…season-themed SF&F anthologies: you might like Winter’s Night (a variety of winter-themed stories and a poem) or Seasons Eternal (one longish short story for each season, set in a world where the seasons have stopped changing), edited by me and contributed to by all the members of Turtleduck Press.

Winter's Night anthology cover

…urban fantasy, paranormal romance, banter, or modern takes on mythology: then you might like Shards by Kit Campbell.

Shards by Kit Campbell

…science fiction set in space but with a focus on character, banter, or m/m (gay) romance: then you might like Knight Errant, His Faithful Squire, Queen’s Man, or Captain’s Boy by KD Sarge.

Knight Errant by KD Sarge

…science fantasy, genetic tinkering, or paranormal romance: then you might like Fey Touched by Erin Zarro (and watch for the sequel, Grave Touched, coming in April!).

Cover of Fey Touched by Erin Zarro

…poetry about broken love or about living with disability: then you might like Without Wings or Life as a Moving Target by Erin Zarro.

Without Wings by Erin Zarro

…YA novels about stepping through a portal into a magical universe: then you might like Hidden Worlds by Kit Campbell.

Hidden Worlds by Kit Campbell

We also have lots of SF&F short stories available to sample for free on our website, but if you’d like to support the authors and get your own copy (ebook only), we’ve collected our favourites in The Best of Turtleduck Press, Volume 1.

Best of Turtleduck Press, Vol. 1

And finally, if you’re not inclined or not in a position to buy one of these yourself this Christmas, but would like to support Turtleduck Press, you can still help by:

  • spreading the word — the biggest barrier to success in publishing (after quality, of course!) is getting noticed, and word of mouth is super important
  • leaving reviews – again, reviews on sites like Amazon, Goodreads, or LibraryThing, or your own blog if you have one, help authors get noticed
  • letting us know how we’re doing — if you want to see us do more of something in particular, or just want to send encouragement, we’d love to hear from you in the comments
  • buying or recommending another author’s book – Sure, we’re technically competitors, but really, the more people read, the better it is for all authors and the publishing industry as a whole…so go out and buy someone’s — anyone’s — books this Christmas!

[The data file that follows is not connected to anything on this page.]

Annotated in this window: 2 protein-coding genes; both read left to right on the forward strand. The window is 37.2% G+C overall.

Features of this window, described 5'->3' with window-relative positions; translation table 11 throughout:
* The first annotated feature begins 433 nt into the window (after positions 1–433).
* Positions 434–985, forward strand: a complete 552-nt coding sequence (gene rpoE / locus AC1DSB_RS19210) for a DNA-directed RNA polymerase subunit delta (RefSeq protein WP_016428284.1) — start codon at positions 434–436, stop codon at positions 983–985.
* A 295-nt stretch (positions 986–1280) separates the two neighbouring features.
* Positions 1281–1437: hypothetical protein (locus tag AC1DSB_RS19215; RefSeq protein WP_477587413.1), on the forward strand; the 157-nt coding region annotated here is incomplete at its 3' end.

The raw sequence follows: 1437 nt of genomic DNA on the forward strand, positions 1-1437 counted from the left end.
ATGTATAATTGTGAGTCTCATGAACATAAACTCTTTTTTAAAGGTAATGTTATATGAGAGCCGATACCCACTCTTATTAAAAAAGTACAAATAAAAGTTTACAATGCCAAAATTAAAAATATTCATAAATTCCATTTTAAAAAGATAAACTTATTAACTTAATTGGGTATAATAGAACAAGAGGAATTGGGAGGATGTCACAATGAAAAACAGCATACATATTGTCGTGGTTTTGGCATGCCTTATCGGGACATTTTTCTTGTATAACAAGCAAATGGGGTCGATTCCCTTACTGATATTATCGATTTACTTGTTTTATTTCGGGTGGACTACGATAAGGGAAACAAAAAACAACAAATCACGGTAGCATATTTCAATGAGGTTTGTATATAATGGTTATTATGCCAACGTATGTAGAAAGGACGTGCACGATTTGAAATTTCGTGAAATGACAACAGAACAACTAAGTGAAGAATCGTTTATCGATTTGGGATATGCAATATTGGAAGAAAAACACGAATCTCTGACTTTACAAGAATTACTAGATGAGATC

Toddlers and Writing: Like Oil and Water – Guest Post by Kit Campbell

Kit Campbell author photoToday I’m thrilled to introduce a special guest blogger. Kit Campbell is the brains behind the business end of Turtleduck Press, and she’s also the author of our newest novel, Shards.

And? She’s doing all that around a small child. Here she is to explain how.

I think most people who are not parents don’t really think about what it’s like to have children. That’s not a dig or anything like that, but why should they? Children are something in the future or something that you occasionally see at holidays and then can return to their respective parental units.

Even parents don’t really think about what it’ll be like in the future. It’s hard, when you have an infant, to picture what he’ll be like as a toddler, a preschooler, a teenager, an adult. So, while I knew when I had children that I would have less time to work on my stories, I wasn’t quite prepared for what I was getting into.

I should probably preface this by saying that I’m fairly new to this whole parenting thing; my only child will be a year and half just after the new year. I have, in this last year, managed to partially rewrite and completely edit my debut novel Shards, which was just released this past Sunday.

How did I manage this? Very carefully. And by “very carefully,” I mean by careful use of what little free time I have left. I like to imagine that, as the small, mobile one gets older, I’ll get some free time back, either by him learning to concentrate on things or by eventually sending him off to school. I may be deluding myself, however.

Right now, I have to do all my work while he’s sleeping. And I do mean all—not only my fiction work, but also my normal, daytime job, which I do from my home office. I also need to do some things around the house or yard while he’s asleep too, usually things that involve dangerous chemicals or sharp implements.

I’ll tell you one thing. I have learned to focus like nobody’s business.